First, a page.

Lennon on the Chopping Block

Lennon Naked
Directed by Edmund Coulthard

ItÕs been 30 years since John Lennon was gunned down in New York City. Had he lived, the legend would have been 70 years old this year. I remember December 8, 1980: Every one of my friends in shocked silence, glued to the radio that was playing ŅAcross the UniverseÓ for the 18th time. It was the moment that marked the end of an era and the beginning of another, just like the blackened layer of ash that separates the Cretaceous and Tertiary.

Lennon Naked, written by Robert Jones and directed by Edmund Coulthard, is among the crop of books and films coming out to commemorate the life and legacy of John Lennon. Like the feeling wedded to the 12-8-80 in our memory, Naked is about Lennon's pain, in particular his relationship with the absent father who reappears after 17 years as a result of his sonÕs fame.

As such, Lennon Naked, despite its noble intentions and admirable execution, joins the rank of biopics that attempt to explain an artistÕs work as a reaction to some trauma, childhood- or otherwise. Immortal Beloved (1994, starring Gary Oldman) infuriated me by drawing a straight line between BeethovenÕs Ninth Symphony and his abusive childhood. In contrast, I loved Julie TaymorÕs Frida, although I was never a Kahlo fan. The filmmaker seemed to grasp something of the lust for life that made Frida bigger than her crippling injury.

If youÕve heard the raw emotions Lennon laid out for the whole world, you know there is no easy way to account for the outrageous bravery that continues to inspire all who hear it. Sure, itÕs an artistÕs job to express what s/he is going though, but with such honesty and brutality? ThatÕs where the mystery of a creative act comes in: It was an extraordinary chemistry of the times and the man himself that resulted in those cries from the soul. What filmmakers so often forget is that you can make therapy out of art but you canÕt make art out of therapy.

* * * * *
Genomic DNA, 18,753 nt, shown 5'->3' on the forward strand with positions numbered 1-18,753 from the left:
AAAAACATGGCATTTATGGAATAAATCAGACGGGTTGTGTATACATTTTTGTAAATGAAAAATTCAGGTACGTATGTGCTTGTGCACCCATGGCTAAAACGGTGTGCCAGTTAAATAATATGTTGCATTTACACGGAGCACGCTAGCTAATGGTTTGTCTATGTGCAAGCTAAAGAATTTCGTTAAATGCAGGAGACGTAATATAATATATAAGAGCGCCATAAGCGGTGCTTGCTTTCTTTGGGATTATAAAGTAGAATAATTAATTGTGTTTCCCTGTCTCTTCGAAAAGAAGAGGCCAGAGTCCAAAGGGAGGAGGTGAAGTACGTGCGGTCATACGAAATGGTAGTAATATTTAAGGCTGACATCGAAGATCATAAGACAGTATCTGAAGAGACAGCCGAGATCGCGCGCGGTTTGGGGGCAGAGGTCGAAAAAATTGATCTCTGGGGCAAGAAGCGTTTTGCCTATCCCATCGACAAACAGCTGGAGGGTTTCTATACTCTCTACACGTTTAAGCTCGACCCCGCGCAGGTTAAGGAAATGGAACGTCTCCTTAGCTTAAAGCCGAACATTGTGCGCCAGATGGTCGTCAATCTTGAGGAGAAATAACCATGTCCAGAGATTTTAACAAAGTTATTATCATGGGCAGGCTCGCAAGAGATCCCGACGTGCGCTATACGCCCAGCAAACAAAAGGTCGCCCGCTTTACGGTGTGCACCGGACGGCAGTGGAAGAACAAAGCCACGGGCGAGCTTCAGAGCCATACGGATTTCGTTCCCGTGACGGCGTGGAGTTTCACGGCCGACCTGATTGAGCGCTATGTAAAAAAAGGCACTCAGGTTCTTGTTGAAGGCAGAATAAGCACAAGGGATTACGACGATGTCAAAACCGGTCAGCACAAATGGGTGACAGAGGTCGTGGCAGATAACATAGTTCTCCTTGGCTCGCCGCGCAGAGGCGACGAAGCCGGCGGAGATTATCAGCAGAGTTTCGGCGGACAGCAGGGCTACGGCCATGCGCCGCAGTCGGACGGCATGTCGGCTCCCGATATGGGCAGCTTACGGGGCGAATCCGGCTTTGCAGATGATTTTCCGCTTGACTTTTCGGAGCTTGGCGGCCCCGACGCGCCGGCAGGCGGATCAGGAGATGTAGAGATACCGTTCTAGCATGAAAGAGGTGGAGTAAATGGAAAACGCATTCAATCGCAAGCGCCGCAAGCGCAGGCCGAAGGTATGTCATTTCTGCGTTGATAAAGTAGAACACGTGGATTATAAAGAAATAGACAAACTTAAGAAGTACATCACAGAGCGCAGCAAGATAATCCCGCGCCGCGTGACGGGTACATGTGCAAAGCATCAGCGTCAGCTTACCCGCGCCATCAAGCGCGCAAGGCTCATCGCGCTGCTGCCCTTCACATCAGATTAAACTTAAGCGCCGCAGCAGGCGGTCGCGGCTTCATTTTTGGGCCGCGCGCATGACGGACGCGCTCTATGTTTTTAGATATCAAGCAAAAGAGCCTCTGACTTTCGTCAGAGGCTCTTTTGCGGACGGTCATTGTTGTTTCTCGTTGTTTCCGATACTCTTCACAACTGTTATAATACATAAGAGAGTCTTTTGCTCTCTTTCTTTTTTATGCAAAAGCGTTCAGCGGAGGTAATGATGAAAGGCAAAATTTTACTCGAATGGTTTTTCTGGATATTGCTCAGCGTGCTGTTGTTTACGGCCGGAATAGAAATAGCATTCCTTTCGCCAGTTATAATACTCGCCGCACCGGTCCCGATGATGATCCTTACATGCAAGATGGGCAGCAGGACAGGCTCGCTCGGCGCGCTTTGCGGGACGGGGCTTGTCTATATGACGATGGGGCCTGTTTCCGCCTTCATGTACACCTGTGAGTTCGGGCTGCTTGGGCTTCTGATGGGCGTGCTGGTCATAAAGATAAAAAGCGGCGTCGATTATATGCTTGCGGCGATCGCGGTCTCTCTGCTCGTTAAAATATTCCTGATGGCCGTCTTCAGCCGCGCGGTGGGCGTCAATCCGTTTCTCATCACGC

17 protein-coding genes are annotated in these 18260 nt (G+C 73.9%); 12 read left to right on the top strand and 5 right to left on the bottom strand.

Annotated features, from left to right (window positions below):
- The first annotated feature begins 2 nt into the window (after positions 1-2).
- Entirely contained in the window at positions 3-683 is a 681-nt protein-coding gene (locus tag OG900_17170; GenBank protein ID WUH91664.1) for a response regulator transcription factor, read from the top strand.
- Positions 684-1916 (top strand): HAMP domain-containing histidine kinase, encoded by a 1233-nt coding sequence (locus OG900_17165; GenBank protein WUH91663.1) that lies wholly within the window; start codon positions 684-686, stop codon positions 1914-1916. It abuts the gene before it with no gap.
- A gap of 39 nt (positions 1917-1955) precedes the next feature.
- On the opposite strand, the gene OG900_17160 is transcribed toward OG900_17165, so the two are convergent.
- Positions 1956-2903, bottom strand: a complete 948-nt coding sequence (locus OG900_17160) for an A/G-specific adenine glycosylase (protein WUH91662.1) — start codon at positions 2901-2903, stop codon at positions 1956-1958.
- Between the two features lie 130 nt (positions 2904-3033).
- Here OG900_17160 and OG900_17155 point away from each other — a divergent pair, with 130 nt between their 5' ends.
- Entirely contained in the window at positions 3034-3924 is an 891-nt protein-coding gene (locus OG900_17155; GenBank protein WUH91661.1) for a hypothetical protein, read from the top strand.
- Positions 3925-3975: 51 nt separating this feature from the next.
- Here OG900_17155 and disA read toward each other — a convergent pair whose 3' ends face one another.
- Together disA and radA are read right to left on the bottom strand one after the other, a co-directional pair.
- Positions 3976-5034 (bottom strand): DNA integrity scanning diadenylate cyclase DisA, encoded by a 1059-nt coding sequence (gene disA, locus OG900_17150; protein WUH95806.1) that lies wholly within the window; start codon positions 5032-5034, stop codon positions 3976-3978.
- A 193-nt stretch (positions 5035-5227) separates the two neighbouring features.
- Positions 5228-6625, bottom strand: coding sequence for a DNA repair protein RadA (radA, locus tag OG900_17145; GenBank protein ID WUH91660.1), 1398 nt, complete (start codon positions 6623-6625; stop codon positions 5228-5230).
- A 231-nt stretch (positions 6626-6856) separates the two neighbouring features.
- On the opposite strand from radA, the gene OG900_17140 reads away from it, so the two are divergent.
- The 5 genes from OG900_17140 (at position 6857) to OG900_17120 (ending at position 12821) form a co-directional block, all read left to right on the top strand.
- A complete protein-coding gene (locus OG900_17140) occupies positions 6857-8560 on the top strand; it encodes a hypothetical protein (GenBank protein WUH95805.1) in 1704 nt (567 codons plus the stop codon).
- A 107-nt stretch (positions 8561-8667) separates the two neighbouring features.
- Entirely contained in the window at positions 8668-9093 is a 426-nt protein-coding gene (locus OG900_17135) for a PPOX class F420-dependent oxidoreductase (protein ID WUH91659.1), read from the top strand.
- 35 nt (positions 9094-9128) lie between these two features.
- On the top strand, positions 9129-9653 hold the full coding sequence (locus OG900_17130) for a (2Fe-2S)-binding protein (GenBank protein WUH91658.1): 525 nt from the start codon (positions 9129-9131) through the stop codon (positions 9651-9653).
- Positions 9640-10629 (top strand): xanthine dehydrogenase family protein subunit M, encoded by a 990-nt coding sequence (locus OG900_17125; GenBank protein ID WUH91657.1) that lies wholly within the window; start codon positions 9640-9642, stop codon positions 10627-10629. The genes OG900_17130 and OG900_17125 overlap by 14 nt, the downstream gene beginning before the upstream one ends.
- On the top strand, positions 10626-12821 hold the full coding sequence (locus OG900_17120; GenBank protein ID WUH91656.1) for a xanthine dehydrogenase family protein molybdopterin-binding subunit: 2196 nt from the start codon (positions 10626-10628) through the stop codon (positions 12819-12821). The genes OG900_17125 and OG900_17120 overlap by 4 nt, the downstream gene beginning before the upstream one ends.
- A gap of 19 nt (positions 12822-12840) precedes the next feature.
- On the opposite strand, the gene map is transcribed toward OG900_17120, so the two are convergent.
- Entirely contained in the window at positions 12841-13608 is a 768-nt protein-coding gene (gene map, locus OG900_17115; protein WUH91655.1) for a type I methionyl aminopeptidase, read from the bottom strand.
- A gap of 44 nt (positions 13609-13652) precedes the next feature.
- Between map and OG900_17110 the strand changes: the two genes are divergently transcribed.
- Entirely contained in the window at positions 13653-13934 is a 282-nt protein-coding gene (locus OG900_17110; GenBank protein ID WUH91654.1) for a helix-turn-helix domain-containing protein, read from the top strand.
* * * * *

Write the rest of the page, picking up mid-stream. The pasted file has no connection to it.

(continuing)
In a series of picture-perfect re-creations of scenes embedded in our memory from photographs, the film follows Lennon as his long-lost father appears on the scene, and through his strained relationships with wife Cynthia and the band. Into this world, Yoko Ono drops as an answer to his prayers: an escape from his chaotic inner and outer life. Indeed the recording of Two Virgins is made to look like a random excursion, a daytrip.

As Lennon, Christopher Eccleston is quietly acerbic, with a cool exterior. Although itÕs a little hard at first to sustain the illusion (an energetic 23-year-old played by an actor going on 50), his Lennon grows more than believable as his subject matures. Similarly, casting a young, pretty and uninteresting Yoko Ono (as was the case in the TV movie John and Yoko: A Love Story in 1985) would have reduced this incredible woman to a mere groupie, and Lennon to a mere rock star. But Ono here (Naoko Mori), like EcclestonÕs Lennon, is decidedly un-vacuous (with apologies to Mori, I feel obligated to point out that Yoko was a babe in her own time).

Briefly illuminating OnoÕs intuitive and poetic temperament that Lennon found so intriguing, the film raises our expectations. Was Yoko the catalyst that pried him away from his clan and ŅcultureÓ? The force that stood by him through his vigorous unraveling of knotted emotions? Unfortunately, clouds obscure her light and warmth as she suffers a series of miscarriages and is reduced to a ghost in a white robe who whispers ŅIÕm sorry.Ó

LennonÕs primal scream therapy precedes the climatic scene in which he plays his recording of ŅMotherÓ to his father. Eccelston-as-LennonÕs measured emotions combust with a lifetime of anger and hurt. True or not, it's a scene we all wish really took place. Lennon wails, ŅMummy donÕt go, Daddy come home,Ó stretching and bending the syllables as if his foot were on an effects pedal connected to his voicebox. Unfortunately, the words primal scream hang in the air; itÕs practically a subtitle.

The tension is broken when the first notes of the next song fades in. ŅI donÕt believe in Jesus.Ó I donÕt believe in ElvisÉI donÕt believe in the Beatles, I believe in me, just Yoko and meÉas the couple, in their white wedding outfits, board the plane taking them to the New World. LennonÕs statement of self-assertion and at least a partial healing becomes too convenient a relief, accompanying the coupleÕs flight into a promised land.

In a scene meant to justify the title, John and Yoko dodge pestering fans and duck into their London flat to feverishly rip each otherÕs clothes off ŠŠ to stand naked in front of a white backdrop, with the camera on a timer. In the end, the man himself was more naked than Lennon Naked.
ŠŠ Rika Ohara

Airing on PBSÕ Masterpiece Contemporary, Sunday, November 21